The Air Force is considering sending the CV-22 Osprey tiltrotor aircraft on its first deployment later this year, two senior USAF officials told the House Armed Services Committee March 11. Initial operational test and evaluation of the CV-22 began in October 2007 and the flying phase should conclude in June, Lt. Gen. Daniel Darnell, deputy chief of staff for Air, Space, and Information Operations, Plans and Requirements, and Lt. Gen. Daniel Hoffman, military deputy to the Air Force acquisition executive, told the committee’s air and land forces and seapower and expeditionary forces panels in a joint statement. “This will support a potential first deployment for Air Force Special Operations Command in the fall of 2008,” they write. AFSOC is buying 50 CV-22s to replace the command’s aged MH-53 Pave Low helicopters and provide long-range infiltration, exfiltration, and resupply of special operations forces in denied areas. USAF expects to reach initial operational capability with the CV-22 in Fiscal 2009. AFSOC already has nine CV-22s in its possession, including four primary mission aircraft, one test asset, and four being used for training pilots, a command spokeswoman told the Daily Report March 12. Last September, Gen. Michael Moseley, Chief of Staff, said AFSOC might deploy the CV-22s to combat before IOC to avoid a capability gap between the formal combat-ready date and the retirement of the remaining MH-53s, which is set to conclude in October. The Air Force expects to have all 50 of AFSOC’s CV-22s in the fleet by 2017, but senior US Special Operations Command officials have said they would like to accelerate that schedule.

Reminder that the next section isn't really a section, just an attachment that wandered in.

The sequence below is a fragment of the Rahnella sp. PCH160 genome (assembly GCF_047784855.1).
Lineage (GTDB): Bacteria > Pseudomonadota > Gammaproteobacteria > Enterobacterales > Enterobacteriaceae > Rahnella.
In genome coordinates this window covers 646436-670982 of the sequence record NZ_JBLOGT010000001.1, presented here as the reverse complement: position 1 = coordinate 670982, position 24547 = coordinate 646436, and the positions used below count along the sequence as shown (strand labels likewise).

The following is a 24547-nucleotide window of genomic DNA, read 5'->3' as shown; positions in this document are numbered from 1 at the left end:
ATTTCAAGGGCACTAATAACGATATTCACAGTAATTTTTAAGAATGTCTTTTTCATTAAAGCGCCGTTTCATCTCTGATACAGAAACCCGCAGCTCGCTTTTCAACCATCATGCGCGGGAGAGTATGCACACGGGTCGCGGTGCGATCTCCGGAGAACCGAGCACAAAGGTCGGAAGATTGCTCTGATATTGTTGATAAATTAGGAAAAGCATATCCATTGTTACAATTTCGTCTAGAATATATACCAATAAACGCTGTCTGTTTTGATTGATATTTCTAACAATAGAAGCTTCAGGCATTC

Reports of production troubles on the SpaceX rocket that could contend for military cargo deliveries happened to coincide with a different company’s concept receiving an early nod—one that might not require a rocket at all.